In my early twenties, I loved the night shift. It was great to be able to sleep all day and stay up all night, plus the added bonus of there being less traffic during commutes and no lines at Starbucks.
Roughly 20% of the full-time workforce in the United States is involved in some form of shift work. While a few true night owls might prefer this schedule, working the night shift can be challenging for some people.
So if you’re wondering how to work the night shift and stay healthy, there are several tips and tricks for doing so. While it can be really difficult to stay on top of it, it does not mean that it’s impossible.
How to Work the Night Shift and Stay Healthy
1. Stick to a Routine
Even on your days off, sticking to your same wake and sleep routine can be very beneficial. This can help you avoid shift work sleep disorder (SWSD), a common circadian rhythm problem that can cause both insomnia and excessive sleepiness for those who work the night shift.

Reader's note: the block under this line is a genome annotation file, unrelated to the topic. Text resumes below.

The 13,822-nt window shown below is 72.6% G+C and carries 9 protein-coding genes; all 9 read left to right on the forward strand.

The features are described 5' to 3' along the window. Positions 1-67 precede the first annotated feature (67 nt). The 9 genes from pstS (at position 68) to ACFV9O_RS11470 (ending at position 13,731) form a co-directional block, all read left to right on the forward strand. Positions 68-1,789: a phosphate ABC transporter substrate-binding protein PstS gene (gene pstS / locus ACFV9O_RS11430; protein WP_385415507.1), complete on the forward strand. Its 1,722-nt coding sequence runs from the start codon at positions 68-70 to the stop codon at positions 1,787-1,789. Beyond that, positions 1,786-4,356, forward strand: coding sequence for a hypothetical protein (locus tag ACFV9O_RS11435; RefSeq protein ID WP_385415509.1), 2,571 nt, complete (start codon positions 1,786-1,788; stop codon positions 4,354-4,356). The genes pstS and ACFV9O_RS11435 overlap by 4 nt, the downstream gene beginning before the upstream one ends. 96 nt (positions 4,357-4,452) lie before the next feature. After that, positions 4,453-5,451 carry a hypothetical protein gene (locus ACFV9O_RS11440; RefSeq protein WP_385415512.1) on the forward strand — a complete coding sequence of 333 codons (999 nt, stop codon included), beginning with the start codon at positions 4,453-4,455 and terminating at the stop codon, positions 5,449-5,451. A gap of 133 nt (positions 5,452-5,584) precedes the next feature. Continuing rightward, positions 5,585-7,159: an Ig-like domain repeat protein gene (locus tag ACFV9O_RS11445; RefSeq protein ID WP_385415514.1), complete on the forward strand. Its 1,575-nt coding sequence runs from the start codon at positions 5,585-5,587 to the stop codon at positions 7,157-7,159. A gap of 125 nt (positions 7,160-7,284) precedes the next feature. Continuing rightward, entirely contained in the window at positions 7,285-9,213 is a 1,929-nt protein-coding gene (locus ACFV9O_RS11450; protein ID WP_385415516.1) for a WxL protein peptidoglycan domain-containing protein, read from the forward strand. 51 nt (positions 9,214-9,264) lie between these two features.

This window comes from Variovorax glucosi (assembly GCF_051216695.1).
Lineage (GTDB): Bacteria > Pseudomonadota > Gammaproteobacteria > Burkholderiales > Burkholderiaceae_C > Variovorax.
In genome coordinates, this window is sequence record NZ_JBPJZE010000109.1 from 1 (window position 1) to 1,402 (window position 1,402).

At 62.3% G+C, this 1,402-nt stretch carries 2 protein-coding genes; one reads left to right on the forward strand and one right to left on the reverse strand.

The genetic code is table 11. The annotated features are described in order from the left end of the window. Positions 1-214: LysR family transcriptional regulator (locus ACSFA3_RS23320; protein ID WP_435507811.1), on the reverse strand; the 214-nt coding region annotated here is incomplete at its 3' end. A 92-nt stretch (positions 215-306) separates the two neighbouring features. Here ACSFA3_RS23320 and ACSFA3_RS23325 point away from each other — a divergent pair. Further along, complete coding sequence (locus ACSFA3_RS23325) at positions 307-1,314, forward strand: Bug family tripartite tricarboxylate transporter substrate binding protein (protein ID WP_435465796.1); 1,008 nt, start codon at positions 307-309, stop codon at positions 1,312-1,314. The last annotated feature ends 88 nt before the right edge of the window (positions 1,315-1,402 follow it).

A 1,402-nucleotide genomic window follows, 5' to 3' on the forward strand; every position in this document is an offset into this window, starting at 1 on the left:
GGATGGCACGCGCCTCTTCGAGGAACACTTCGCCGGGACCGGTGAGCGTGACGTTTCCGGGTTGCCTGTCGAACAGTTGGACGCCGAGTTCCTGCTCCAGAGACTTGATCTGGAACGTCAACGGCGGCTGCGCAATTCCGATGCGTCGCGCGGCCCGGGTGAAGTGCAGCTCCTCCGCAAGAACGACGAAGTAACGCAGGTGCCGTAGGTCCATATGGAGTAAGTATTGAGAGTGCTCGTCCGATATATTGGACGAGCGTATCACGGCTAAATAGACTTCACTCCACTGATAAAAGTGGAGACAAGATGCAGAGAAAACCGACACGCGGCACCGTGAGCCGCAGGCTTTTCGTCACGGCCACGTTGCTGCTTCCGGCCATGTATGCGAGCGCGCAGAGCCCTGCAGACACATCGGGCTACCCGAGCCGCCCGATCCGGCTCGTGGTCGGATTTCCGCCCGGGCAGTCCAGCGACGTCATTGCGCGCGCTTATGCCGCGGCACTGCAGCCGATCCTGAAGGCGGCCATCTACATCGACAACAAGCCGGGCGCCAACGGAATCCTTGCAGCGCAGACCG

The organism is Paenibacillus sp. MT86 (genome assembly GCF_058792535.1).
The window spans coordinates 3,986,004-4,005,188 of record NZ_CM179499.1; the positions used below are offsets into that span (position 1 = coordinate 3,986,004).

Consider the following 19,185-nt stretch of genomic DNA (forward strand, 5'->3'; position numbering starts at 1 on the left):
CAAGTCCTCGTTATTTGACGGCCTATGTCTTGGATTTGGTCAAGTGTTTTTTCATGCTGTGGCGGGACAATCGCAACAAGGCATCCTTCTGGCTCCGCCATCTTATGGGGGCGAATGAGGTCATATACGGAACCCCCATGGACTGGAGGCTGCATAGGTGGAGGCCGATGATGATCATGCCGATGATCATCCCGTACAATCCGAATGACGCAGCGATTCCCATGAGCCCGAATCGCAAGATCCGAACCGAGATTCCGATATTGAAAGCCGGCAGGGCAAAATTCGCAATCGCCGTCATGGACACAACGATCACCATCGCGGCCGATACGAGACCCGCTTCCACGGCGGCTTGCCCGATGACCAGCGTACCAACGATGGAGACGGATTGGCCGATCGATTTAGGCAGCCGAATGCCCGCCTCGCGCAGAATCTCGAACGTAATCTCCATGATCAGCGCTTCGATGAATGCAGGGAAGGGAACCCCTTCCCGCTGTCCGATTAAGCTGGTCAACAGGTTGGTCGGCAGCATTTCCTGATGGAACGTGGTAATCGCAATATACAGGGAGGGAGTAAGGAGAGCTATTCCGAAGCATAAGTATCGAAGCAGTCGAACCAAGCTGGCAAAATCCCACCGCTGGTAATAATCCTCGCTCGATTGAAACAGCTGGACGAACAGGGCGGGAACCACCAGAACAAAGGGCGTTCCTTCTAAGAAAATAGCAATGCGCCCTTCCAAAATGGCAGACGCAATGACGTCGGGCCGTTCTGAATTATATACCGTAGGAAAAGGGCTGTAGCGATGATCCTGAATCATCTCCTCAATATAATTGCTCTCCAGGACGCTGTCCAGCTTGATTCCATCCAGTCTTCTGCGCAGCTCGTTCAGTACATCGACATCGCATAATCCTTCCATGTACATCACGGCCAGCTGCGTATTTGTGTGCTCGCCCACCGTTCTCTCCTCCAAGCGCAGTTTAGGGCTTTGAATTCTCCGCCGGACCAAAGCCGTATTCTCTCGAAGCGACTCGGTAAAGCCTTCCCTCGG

The word “circadian” means to occur in a cycle of 24 hours. It’s your sleep-wake cycle. Your body’s clock uses these rhythms to signal when it is time to go to sleep or when it is time to wake up. This tends to occur at regular times every day.
Among other factors, your clock is “set” by your exposure to sunlight which keeps the clock’s timing close to the day/night cycle.
Occasional circadian disruption usually has only minor health consequences, such as disrupted sleep or daytime fatigue. But chronic disruption can lead to serious diseases, including Type 2 diabetes and various cancers. It also can cause suppressed immune function, cognitive deficits, weight gain, and premature aging.